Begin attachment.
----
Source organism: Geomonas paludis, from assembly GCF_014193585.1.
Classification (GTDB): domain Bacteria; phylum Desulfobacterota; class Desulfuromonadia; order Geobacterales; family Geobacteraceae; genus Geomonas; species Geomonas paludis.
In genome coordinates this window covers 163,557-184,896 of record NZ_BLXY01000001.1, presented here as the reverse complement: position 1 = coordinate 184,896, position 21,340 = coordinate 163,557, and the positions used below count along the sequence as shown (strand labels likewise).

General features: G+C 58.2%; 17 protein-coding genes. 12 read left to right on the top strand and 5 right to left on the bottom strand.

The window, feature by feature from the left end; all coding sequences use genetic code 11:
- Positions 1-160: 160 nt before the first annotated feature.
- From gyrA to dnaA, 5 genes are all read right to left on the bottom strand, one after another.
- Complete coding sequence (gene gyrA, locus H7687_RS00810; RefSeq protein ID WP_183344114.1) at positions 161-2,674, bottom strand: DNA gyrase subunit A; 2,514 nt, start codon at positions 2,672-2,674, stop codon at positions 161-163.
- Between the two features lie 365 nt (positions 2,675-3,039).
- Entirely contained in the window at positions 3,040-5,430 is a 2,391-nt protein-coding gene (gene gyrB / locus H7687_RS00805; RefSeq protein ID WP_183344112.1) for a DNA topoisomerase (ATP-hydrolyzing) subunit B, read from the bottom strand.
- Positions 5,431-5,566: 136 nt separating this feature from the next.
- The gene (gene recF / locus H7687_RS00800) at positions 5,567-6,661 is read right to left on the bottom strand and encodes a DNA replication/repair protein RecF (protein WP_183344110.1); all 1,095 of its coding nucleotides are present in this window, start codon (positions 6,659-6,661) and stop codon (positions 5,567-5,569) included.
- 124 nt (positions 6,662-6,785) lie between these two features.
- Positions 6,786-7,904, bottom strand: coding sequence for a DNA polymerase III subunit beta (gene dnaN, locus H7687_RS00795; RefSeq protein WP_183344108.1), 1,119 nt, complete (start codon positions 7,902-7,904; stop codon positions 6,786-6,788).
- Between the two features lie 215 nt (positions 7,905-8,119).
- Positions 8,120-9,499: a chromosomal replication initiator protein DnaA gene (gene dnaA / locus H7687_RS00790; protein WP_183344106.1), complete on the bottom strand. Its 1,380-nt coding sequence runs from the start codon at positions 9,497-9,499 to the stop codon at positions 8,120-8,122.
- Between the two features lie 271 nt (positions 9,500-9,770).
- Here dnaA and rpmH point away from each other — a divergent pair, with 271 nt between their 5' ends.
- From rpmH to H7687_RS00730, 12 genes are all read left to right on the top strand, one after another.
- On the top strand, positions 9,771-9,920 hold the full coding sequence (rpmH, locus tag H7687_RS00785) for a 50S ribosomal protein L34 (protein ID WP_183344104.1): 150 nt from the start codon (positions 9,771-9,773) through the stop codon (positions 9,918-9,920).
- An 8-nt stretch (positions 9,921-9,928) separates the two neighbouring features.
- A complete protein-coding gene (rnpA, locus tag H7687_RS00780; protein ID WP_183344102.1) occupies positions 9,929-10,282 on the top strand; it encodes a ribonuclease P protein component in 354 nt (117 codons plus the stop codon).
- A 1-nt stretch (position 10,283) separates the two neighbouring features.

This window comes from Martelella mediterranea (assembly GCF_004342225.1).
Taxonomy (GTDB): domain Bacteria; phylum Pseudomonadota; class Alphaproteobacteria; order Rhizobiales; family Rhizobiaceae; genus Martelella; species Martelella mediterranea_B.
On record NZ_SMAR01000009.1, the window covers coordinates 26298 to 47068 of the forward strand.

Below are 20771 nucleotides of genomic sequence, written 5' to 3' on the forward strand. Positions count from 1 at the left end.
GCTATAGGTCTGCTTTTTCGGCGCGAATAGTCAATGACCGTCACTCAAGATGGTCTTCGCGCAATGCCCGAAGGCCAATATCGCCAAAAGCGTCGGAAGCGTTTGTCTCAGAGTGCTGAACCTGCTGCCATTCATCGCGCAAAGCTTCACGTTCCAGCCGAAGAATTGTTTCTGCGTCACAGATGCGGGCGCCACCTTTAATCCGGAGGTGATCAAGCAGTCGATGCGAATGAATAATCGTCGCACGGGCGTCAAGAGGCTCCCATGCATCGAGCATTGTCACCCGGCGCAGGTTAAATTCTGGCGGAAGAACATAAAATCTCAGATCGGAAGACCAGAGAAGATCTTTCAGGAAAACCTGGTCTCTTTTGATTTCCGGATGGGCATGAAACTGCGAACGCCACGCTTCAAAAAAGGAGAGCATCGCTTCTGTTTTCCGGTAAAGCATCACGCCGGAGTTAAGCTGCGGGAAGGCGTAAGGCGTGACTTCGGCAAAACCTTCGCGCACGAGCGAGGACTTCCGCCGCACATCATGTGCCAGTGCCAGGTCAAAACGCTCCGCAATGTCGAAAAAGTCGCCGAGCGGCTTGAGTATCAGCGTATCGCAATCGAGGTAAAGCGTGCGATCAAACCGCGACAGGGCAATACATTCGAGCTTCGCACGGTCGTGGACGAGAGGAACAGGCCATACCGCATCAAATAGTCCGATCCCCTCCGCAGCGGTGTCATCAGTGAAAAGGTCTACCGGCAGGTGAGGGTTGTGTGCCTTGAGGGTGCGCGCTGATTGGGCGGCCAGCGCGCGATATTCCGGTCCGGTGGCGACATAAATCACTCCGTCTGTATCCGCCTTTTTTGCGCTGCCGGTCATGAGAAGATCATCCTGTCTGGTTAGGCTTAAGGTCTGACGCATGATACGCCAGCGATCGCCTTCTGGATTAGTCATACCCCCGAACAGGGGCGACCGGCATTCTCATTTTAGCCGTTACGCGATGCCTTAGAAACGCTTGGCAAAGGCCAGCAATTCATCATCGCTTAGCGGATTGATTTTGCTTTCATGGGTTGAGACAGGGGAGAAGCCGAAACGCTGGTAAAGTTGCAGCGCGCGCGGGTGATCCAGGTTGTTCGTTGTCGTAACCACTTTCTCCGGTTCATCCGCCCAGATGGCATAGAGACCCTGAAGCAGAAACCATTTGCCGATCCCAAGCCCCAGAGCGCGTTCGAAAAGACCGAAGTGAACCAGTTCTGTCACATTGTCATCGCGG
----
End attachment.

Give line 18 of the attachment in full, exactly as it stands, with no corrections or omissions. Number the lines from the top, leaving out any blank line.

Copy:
- Here dnaA and rpmH point away from each other — a divergent pair, with 271 nt between their 5' ends.